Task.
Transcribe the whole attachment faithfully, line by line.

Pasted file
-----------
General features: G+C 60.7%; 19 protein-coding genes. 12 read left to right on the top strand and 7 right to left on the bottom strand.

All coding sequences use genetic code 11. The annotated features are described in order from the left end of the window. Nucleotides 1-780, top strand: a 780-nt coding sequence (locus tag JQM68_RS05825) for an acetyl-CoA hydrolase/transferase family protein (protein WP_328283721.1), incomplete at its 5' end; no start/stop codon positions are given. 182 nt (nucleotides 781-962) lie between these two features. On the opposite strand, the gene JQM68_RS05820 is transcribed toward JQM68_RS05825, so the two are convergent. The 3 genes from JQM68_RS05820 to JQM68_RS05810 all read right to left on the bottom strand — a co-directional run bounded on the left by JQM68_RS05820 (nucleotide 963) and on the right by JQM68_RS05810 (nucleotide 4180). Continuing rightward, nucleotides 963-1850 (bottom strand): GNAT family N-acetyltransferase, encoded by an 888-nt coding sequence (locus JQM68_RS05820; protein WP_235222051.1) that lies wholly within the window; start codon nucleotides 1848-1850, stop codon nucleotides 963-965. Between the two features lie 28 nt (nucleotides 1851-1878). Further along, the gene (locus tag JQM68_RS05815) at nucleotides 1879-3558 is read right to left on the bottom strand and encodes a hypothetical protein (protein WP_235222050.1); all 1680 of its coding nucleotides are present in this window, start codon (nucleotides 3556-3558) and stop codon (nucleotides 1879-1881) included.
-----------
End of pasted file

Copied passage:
General features: G+C 60.7%; 19 protein-coding genes. 12 read left to right on the top strand and 7 right to left on the bottom strand.

All coding sequences use genetic code 11. The annotated features are described in order from the left end of the window. Nucleotides 1-780, top strand: a 780-nt coding sequence (locus tag JQM68_RS05825) for an acetyl-CoA hydrolase/transferase family protein (protein WP_328283721.1), incomplete at its 5' end; no start/stop codon positions are given. 182 nt (nucleotides 781-962) lie between these two features. On the opposite strand, the gene JQM68_RS05820 is transcribed toward JQM68_RS05825, so the two are convergent. The 3 genes from JQM68_RS05820 to JQM68_RS05810 all read right to left on the bottom strand — a co-directional run bounded on the left by JQM68_RS05820 (nucleotide 963) and on the right by JQM68_RS05810 (nucleotide 4180). Continuing rightward, nucleotides 963-1850 (bottom strand): GNAT family N-acetyltransferase, encoded by an 888-nt coding sequence (locus JQM68_RS05820; protein WP_235222051.1) that lies wholly within the window; start codon nucleotides 1848-1850, stop codon nucleotides 963-965. Between the two features lie 28 nt (nucleotides 1851-1878). Further along, the gene (locus tag JQM68_RS05815) at nucleotides 1879-3558 is read right to left on the bottom strand and encodes a hypothetical protein (protein WP_235222050.1); all 1680 of its coding nucleotides are present in this window, start codon (nucleotides 3556-3558) and stop codon (nucleotides 1879-1881) included.